Interest rate would have something to do with it. Yeah, definitely money is cheap easier, but I think it’s because people were looking for things to invest in during the pandemic and basically they were all rushing and it’s like the fear of missing out. They don’t want to miss out. And then the market went so high that it’s not really sustainable and it’s not really backed up by fundamentals. So if you look at the fundamentals of the sum of the businesses that people, they are paying 30, 40 times revenue, which for the business that are not even earning profit. So crazy. Yeah, it’s crazy.


What are you seeing in the M&A space in the industry wearing technology, cybersecurity in particular? I think you mentioned you do some work in that space. Is that a industry that’s got a lot of overseas interest at the moment?


Yeah, definitely overseas interest and Australian private equity or Australian interest as well. So US interest is one that I would point out a lot of US private equity and even listed companies because of the arbitrage, pretty much the Australian companies still are seen as cheaper for them if they were a listed company and they’re act to their PE at let’s say 15 times revenue, and the Australian one is typically much lower in the multiple. So immediately when they acquire a business, they’ll get an arbitrage. It doesn’t matter how small the business is, it all adds up.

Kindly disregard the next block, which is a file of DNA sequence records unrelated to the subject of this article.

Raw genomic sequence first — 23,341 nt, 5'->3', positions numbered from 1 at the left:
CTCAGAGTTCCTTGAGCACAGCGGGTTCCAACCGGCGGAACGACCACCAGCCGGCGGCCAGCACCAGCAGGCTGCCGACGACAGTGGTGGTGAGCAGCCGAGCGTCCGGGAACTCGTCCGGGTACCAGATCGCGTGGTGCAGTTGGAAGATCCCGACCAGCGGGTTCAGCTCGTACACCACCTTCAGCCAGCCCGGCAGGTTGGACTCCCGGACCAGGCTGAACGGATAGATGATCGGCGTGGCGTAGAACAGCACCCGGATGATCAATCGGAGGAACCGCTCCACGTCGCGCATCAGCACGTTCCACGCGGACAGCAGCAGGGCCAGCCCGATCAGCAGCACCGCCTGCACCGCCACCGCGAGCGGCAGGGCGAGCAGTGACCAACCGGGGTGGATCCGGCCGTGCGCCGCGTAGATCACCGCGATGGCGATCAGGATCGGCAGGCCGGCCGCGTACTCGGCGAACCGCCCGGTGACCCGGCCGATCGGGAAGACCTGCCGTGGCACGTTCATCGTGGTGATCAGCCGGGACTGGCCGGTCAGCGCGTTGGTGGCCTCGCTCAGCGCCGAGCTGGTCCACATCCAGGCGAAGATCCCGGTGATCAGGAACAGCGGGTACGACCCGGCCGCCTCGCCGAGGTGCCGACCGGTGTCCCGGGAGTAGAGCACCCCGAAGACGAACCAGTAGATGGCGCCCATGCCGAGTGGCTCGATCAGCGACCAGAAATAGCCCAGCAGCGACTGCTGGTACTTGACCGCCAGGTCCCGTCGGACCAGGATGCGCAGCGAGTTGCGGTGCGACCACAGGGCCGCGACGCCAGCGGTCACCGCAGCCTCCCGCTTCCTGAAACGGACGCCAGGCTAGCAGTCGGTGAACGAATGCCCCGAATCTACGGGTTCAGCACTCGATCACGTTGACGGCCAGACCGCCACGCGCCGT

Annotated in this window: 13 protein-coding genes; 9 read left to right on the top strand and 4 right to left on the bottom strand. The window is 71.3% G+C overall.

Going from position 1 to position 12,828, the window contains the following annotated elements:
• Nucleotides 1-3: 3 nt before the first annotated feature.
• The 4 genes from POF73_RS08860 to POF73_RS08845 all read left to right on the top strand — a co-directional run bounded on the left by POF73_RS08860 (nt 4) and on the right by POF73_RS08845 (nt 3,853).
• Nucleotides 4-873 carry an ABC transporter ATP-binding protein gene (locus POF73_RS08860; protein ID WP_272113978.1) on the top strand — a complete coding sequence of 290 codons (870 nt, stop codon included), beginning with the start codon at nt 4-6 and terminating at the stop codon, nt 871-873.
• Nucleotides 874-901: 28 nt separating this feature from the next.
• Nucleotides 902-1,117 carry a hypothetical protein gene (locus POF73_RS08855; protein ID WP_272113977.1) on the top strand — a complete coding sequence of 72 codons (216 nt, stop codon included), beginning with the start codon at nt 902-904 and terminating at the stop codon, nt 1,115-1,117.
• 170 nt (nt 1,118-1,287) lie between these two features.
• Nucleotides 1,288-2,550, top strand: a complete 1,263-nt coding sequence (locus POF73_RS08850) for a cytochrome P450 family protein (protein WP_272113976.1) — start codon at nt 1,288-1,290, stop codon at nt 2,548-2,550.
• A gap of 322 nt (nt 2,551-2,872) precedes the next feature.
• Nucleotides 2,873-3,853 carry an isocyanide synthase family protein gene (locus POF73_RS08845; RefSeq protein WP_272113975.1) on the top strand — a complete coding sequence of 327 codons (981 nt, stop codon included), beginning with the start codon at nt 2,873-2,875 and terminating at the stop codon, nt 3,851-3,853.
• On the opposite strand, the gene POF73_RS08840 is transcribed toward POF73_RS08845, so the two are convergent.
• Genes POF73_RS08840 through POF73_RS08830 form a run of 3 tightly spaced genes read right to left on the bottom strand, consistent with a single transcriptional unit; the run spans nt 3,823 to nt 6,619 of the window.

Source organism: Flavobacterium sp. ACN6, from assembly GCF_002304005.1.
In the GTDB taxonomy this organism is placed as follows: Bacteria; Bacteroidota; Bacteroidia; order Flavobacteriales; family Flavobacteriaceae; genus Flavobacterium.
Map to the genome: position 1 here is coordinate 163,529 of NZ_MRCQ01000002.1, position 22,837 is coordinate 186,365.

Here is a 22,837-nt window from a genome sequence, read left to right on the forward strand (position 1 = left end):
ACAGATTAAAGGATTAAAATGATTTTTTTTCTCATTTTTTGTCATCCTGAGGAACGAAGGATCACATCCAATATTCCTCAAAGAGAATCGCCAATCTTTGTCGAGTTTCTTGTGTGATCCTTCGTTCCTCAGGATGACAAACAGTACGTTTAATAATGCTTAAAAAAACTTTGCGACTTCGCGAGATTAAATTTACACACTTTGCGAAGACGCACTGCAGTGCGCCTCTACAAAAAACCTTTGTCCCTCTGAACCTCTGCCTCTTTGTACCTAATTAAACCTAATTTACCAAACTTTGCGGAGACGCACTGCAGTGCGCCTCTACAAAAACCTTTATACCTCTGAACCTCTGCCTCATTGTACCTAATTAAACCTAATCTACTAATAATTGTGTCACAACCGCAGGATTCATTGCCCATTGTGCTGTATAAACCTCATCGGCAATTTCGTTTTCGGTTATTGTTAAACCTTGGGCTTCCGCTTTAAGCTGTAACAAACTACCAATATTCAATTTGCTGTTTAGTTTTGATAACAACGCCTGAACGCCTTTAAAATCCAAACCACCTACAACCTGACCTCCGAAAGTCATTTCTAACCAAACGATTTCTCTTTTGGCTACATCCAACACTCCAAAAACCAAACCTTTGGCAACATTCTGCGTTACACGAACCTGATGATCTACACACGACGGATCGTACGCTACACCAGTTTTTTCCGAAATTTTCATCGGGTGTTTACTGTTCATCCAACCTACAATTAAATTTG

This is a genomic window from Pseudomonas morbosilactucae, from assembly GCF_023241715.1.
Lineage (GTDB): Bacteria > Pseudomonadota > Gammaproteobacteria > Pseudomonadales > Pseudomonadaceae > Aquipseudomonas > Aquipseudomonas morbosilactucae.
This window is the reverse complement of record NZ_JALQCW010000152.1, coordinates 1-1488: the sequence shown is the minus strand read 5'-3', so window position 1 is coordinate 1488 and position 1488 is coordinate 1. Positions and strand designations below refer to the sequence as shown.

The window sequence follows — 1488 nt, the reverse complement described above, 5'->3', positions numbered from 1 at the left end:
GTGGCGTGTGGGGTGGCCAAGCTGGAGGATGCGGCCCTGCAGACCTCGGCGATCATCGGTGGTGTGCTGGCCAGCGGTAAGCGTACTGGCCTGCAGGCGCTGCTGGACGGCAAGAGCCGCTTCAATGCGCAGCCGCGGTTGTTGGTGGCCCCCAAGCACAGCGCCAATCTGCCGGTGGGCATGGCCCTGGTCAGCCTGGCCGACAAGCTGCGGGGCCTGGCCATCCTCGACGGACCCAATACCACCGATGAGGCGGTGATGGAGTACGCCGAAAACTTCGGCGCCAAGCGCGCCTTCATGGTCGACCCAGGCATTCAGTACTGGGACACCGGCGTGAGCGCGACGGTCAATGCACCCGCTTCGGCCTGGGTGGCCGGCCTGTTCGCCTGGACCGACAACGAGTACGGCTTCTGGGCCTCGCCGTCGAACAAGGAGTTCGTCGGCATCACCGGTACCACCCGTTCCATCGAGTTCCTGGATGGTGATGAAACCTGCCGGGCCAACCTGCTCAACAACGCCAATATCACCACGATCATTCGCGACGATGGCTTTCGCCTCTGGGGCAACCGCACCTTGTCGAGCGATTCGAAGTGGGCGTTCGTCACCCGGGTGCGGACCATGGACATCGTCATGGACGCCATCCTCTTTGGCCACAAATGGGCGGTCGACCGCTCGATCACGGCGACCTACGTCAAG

So you’re saying that because if they evaluate in the US at 12 times multiplier and they buy a company in Australia at eight times, that adds to their revenue and that’s automatically


Worth more straight arbitrage. So there’s revenue, the valuation arbitrage, and then there is also if you buy a number of companies, a number of smaller companies because each one would have been valued lower than whatever, eight times if it’s even lower, might be even lower than that, then you are building up a revenue kind of portfolio that is, it could be something that quite sizable, but then the valuation multiples are not high. And then when it gets to, we call them the private equity pyramid, the higher the EBITDA there is, the higher the multiple as well because there are less and less companies that has higher ebitda. And so your typical demand supply, right? Yep.


Yeah. In your experience, you said the market’s heating up, but what are US investors, what kind of companies are they’re looking for in particular? Is there a certain size turnover or industry